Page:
It may sound like it has a hint of glamour, but gold mining is one of the toughest jobs in the world, with a pretty miserable success rate for anyone who gets involved. One young man who’s bucked that trend is 25-year-old Parker Schnabel, star of long-running Discovery show Gold Rush. He’s something of a phenomenon in this world, as one of the most successful gold mining bosses in the Klondike, last year alone finding gold worth $7m (£5.6m).
Since starting out in the business aged just 15 when he was helping to run his 90-year-old grandfather’s small operation in Alaska, he’s made a cool $20 million. And with season 10 of Gold Rush set to premiere tonight, it looks like there’s no let-up in that search for that most precious of metals. We spoke with Parker about what it was like starting out as a boy in a man’s game and what gives him an edge over his competition.
The MALESTROM: How did you get started in gold mining? You were only fifteen when season one began…
Parker Schnabel: Yeah, we were on there a little bit right. It’s been a very long, interesting time thats for sure.
TM: Was it hard to get taken seriously starting out so young?
PS: You know, it wasn’t too difficult because I did really enjoy it and in the early years I had a lot of fun doing the show and learning how to mine. It was a struggle, but it was also fun.
TM: What was the biggest challenge you faced early on in your journey?
PS: I think it’s very hard to balance the business with everything being on camera, it’s all your mistakes being in the spotlight like that.
TM: It must be difficult having a camera pointed at you 24/7 with all that heavy-duty work going on…
PS: It’s a challenge and it continues to be one, but we’re getting through it now.
TM: How dangerous is the work? You must have had some scrapes in your line of work?
PS: For sure. But for the most part, we get through that sort of stuff you know. It’s a pretty cliched thing to say, but usually, you’re stronger for it.
TM: What’s the strangest thing you’ve dug up? Apart from big rocks and gold?
PS: We’ve found some mammoth tusks, which was really cool. They’re preserved because they’re ivory and they were buried in the permafrost so the weather doesn’t really get to them. Some of those came out in beautiful shape.
TM: What did you do with them?
PS: I usually keep them. You’re allowed to sell them, you just need a couple of permits to export them out of the territory, but I think they’re so cool I had to keep them.
TM: The job itself seems pretty stressful, what do you do to unwind?
PS: I don’t know, you just kind of get focused on working and most of the time it doesn’t bother you too much. If I need to let some steam off I have a dirt bike and I go for a ride. I love riding my bike.
TM: It’s clearly a tough industry. But what do you think has given you that edge? What’s made you so successful?
PS: I don’t know. I think a big part of it is not getting complacent, we always try to find the next thing or the next person that’s going to improve the business and make things run better and smarter, to find the next season’s ground, or whatever it is. We always try to continue improving. It’s not just about one idea or one way of doing things, it’s a constant improvement.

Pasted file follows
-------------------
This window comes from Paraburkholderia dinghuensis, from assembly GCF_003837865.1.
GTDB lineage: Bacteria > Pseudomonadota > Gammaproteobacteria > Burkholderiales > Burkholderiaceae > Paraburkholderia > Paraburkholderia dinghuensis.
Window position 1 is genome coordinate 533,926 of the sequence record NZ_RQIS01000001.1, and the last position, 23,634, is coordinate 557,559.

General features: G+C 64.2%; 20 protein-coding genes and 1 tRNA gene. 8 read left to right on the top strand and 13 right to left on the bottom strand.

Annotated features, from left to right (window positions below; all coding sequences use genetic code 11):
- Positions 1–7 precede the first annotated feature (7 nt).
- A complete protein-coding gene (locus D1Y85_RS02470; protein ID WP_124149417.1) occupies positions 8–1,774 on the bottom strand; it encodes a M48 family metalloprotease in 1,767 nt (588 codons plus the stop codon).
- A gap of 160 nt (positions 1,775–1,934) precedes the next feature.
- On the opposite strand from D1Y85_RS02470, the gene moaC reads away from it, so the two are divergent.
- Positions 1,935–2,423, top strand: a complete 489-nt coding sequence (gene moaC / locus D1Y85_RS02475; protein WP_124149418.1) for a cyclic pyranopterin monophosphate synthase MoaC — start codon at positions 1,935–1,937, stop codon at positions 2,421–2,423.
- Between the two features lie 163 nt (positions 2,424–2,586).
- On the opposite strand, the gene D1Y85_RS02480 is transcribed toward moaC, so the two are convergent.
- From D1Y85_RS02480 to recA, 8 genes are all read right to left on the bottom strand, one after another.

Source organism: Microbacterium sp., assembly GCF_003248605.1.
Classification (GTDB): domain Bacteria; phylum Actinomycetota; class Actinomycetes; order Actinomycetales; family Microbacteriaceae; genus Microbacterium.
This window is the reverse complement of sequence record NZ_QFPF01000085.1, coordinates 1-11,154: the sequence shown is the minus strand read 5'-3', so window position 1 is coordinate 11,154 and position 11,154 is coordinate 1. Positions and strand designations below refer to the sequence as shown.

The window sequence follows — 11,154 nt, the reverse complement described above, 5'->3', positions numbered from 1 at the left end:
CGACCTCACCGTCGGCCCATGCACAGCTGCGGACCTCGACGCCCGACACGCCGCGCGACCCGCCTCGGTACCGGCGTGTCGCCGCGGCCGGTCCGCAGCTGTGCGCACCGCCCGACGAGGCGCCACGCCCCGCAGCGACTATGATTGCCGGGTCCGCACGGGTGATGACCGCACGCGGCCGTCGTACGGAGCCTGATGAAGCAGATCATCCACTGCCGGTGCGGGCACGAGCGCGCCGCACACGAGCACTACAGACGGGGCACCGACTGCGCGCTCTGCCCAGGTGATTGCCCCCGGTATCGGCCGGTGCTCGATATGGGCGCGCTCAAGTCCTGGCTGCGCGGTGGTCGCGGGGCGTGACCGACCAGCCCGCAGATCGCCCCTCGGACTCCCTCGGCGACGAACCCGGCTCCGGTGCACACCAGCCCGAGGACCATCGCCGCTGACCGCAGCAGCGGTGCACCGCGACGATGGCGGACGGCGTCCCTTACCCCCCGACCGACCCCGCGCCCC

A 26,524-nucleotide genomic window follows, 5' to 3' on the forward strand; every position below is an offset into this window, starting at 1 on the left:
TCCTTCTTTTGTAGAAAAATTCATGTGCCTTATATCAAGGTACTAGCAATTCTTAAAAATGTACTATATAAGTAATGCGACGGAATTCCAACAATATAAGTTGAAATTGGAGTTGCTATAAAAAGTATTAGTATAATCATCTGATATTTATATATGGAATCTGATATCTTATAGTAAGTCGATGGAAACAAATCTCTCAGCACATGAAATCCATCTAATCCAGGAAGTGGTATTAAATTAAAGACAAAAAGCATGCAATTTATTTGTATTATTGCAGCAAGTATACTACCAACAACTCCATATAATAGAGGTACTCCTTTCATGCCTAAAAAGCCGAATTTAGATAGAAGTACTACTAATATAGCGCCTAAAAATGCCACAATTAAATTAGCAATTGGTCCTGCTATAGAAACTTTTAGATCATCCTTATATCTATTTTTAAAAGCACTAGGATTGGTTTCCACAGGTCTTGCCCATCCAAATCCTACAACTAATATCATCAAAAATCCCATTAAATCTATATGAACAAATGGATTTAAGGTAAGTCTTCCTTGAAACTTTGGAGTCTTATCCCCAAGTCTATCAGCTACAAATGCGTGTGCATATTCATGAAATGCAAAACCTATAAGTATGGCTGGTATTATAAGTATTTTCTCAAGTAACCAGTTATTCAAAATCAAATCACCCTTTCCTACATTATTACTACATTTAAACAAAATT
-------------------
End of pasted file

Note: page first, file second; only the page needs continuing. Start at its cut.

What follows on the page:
TM: What’s been your career highlight so far?
PS: That’s a tough one. I’d say overall the first time I went out to Dawson was really enjoyable and getting to know everyone there. It’s just a wonderful mining community that’s made up of some of the best people in the world and I’m really glad to have become, or feel like I’m becoming a part of that.
Seven years on I still feel like an outsider all the time, but I really like the Yukon and them and that whole process. I wouldn’t quite say it’s one moment, but that’s my answer.
TM: Not many shows survive for ten seasons. Why do you think the show has continued to be so popular?
PS: I’m not really sure you know. I don’t really have an answer to that. It’s definitely a show that has all the right elements for something to be really appealing. There’s a huge amount of hard work, there’s a huge amount of uncertainty.
There’s also a lot of risk and a lot of reward. So it’s got all of those elements that make something appealing. But then so do a lot of the shows that are commissioned every day that aren’t nearly as successful, so who knows? It’s tough to say.
TM: If someone came to you saying they fancied trying out the gold mining life, would you recommend it?
PS: I would recommend it, I think it’s something worth trying. I wouldn’t recommend pouring your life savings into mining. But I think if you’re getting a job doing it for the summer it’s not that hard to do, there are a lot of jobs both in the Yukon and Alaska. So go give it a shot. You’ve got nothing but some time to lose.
TM: What’s on the cards for you once you get out of the mining game? Or are you in it for life?
PS: I have no idea. There’s nobody in business who can say, “I’m doing this for the next fifty years.” I take it as it comes and I’ll still do it as long as I can make money doing it and I enjoy it.
TM: What can we expect from Season 10 of Gold Rush?
PS: There are some big problems on the horizon, some pretty big headwinds are coming. I think it’s a great season of the show and it’s definitely going to be interesting.
TM: What have you learned from mining gold?
PS: Gold mining like most things in life, you get out of it what you put in. And if you put in a lot of hard work and dedication, you usually get rewarded.
Gold Rush premieres 9pm, Tuesday 15th October on Discovery Channel
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